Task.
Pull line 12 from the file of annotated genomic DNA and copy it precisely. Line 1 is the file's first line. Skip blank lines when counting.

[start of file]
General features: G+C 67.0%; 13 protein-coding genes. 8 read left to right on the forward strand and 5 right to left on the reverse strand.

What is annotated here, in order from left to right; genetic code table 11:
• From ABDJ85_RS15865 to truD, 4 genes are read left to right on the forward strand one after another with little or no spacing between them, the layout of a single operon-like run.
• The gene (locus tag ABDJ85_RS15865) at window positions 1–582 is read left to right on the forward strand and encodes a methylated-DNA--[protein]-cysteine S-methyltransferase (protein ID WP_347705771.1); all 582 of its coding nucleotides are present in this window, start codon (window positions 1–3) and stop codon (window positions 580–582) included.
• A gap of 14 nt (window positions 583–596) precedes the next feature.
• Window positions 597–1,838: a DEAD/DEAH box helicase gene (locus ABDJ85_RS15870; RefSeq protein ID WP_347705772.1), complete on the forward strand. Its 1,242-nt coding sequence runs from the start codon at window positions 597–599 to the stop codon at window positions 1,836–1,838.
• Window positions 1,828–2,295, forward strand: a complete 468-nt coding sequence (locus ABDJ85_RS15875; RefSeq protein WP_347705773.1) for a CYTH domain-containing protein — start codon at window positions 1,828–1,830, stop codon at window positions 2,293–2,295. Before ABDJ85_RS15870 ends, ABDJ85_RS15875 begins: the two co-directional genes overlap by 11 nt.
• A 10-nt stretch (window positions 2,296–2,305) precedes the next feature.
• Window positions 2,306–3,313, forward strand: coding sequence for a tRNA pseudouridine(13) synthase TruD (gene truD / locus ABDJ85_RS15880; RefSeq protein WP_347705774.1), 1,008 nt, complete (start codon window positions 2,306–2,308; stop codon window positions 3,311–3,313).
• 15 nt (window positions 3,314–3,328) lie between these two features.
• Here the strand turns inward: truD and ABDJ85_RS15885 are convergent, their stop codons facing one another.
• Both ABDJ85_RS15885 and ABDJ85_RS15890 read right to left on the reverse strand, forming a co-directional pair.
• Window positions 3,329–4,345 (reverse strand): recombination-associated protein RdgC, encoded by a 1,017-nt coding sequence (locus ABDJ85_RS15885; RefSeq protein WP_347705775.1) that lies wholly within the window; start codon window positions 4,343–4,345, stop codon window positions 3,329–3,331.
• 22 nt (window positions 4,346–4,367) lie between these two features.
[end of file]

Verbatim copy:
• Both ABDJ85_RS15885 and ABDJ85_RS15890 read right to left on the reverse strand, forming a co-directional pair.